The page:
Deallocating memory pages
vitalyd at gmail.com
Fri Jan 25 23:29:00 UTC 2013
I'll second your explanation for #1 - we also have some server workloads
Since the kernel will page out memory if need arises on its own, the main
benefit I'm seeing in your patch is that it removes the possibility that
kernel will page out the wrong pages. That is, if it's using LRU page
replacement (or whatever the latest heuristic might be) and GC just freed
up those pages (but ended up marking them dirty in the process), then if
kernel needs to swap out it may overlook these pages because they don't fit
the replacement policy(I guess it also ensures that these pages don't need
swap backing either). Otherwise, if the server app has not been using those
extra pages for a while anyway, I'm thinking kernel will pick up on that.
Is that right? Just want to make sure I understand.
Sent from my phone
On Jan 25, 2013 6:13 PM, "Hiroshi Yamauchi" <yamauchi at google.com> wrote:
> Hi Jon,
> I haven't talked to you for a while. I hope you are doing well :)
> This is a nice feature but I'm asking myself what type
>> of applications would see significant footprint reductions.
>> Would they be
>> 1) applications whose heap usage varies significantly
>> over time so that there are periods when some large
>> fraction of the heap is unused and
> Yes. Especially multiple applications with workload variations running on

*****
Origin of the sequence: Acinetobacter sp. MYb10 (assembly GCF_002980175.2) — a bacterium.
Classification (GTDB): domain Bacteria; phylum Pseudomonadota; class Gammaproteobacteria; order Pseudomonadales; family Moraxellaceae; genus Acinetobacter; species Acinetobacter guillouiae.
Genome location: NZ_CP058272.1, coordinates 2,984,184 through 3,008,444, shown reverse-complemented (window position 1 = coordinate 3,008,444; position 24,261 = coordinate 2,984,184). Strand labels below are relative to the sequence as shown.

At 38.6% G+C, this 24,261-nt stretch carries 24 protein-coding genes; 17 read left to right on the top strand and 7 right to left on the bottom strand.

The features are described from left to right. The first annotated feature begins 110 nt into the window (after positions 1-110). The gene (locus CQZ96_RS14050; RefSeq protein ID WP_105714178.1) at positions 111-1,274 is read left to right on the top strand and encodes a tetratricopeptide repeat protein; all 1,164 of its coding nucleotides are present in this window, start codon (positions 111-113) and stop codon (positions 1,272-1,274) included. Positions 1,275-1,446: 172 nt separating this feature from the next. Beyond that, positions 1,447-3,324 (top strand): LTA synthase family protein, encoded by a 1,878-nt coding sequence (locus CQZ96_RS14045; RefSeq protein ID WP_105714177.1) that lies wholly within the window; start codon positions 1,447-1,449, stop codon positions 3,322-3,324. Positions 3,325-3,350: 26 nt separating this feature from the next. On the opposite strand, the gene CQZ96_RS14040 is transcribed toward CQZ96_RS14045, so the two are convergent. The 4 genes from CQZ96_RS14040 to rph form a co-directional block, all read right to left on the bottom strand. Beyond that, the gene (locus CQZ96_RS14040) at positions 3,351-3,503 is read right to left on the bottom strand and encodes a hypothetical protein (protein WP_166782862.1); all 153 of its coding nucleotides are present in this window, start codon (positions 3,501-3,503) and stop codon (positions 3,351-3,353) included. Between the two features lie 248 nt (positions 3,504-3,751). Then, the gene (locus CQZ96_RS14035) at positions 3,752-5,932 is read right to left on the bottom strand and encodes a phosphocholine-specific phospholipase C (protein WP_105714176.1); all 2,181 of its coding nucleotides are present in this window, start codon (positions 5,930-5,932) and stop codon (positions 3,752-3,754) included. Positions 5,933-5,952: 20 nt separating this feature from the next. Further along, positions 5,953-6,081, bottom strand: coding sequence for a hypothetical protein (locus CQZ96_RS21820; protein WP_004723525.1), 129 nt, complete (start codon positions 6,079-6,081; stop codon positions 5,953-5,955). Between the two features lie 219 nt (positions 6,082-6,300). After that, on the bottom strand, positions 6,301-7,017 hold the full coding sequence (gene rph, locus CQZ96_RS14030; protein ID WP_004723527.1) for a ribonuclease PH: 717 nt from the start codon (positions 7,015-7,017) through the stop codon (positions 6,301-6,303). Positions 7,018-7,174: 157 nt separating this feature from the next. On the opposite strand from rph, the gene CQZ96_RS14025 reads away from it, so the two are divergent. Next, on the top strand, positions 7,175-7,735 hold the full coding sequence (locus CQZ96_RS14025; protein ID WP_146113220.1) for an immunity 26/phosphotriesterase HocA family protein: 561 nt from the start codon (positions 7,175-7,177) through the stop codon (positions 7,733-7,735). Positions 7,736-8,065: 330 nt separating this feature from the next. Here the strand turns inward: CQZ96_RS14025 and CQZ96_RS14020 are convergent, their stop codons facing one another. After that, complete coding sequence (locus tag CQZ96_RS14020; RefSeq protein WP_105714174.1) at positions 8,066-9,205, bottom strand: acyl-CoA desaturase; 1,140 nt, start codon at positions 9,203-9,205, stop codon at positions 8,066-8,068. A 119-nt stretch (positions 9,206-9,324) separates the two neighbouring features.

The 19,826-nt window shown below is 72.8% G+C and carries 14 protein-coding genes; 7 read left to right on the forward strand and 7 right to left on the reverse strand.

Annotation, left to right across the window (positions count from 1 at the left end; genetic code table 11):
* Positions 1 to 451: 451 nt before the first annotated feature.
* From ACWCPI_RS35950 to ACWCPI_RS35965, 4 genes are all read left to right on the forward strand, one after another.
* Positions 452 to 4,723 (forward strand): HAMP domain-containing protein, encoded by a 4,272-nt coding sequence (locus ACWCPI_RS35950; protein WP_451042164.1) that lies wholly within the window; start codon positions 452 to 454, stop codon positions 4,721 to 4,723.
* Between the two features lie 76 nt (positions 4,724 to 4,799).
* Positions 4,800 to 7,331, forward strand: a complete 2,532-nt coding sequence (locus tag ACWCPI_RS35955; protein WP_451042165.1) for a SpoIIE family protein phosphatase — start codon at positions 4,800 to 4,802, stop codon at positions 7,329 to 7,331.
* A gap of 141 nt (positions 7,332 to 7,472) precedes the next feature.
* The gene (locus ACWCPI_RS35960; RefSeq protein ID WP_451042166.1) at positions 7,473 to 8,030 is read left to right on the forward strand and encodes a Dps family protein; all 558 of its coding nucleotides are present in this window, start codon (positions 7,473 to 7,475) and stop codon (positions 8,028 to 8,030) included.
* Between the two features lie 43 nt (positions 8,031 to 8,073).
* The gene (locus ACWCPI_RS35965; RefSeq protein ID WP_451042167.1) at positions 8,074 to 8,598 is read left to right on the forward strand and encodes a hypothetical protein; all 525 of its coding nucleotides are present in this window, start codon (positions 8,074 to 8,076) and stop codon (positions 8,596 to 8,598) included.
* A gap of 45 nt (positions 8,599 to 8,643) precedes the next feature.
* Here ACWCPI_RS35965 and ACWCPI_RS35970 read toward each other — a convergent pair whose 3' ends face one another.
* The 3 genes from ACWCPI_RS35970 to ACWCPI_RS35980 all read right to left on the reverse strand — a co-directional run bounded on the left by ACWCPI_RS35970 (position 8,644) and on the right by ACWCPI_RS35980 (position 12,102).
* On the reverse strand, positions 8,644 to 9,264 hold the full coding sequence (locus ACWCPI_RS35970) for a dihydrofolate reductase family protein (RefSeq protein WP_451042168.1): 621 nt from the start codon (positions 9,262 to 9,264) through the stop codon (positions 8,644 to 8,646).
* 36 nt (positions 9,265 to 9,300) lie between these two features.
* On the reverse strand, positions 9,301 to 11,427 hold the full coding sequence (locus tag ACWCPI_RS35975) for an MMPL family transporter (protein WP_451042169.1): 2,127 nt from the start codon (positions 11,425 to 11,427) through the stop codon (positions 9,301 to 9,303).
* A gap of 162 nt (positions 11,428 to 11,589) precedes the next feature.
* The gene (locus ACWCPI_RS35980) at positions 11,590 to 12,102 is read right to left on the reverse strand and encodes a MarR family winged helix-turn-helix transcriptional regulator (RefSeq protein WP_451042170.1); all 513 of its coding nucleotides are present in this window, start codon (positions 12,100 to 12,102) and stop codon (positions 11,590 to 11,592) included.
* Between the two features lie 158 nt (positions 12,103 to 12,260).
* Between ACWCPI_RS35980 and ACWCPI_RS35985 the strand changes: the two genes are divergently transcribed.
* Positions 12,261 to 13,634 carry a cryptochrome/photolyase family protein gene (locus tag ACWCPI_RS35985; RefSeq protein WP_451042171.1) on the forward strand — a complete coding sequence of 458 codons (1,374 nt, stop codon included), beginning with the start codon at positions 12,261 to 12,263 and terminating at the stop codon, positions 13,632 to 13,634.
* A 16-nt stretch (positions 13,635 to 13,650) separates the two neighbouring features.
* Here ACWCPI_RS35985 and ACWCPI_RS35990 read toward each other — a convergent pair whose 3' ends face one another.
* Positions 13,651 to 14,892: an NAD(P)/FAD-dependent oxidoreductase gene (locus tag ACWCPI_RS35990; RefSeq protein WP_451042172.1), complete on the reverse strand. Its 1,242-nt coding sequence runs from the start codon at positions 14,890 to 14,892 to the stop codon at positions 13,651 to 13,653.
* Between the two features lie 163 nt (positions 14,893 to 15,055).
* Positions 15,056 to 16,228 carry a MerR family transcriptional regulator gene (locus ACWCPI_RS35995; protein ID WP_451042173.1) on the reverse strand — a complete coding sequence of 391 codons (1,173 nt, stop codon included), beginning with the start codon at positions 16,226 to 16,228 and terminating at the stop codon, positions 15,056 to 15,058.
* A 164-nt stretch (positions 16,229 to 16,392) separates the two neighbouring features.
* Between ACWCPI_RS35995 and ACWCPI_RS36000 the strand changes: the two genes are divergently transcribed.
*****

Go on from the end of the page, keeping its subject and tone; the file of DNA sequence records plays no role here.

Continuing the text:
> a (shared) machine. Under this sort of environment, it seems to make things
> work more nicely as a whole from a machine/memory resource utilization
> point of view because it's not uncommon (in my opinion) to see some
> applications happen to be currently running with higher workload and
> needing more RAM while others happen to be currently running with lower
> workload and needing less RAM at a point in time in a shared machine.
> In server applications, this sort of workload variations can happen for
> reasons such as capacity redundancy and time-of-day variations, etc. On
> desktops, one might keep open all sorts of applications at the same time
> such as web browsers, developer tools, graphics tools, etc. but might put
> significant workload (or a temporary memory usage increase) on only one
> application at a time. In such an environment, if an application that was
> running with high workload in the past can release some RAM, it'd be much
> nicer for other applications.
>> 2) applications with many objects larger than a page so that freeing
>> those objects could free memory.
> Yes, but objects don't necessarily have to be larger than a page as long
> as free chunks that are left after they are freed get coalesced together
> into a free chunk that's larger than a page.
>> Is that a good guess or is it more general than that?
> I hope the above makes sense. I can discuss more if desired.
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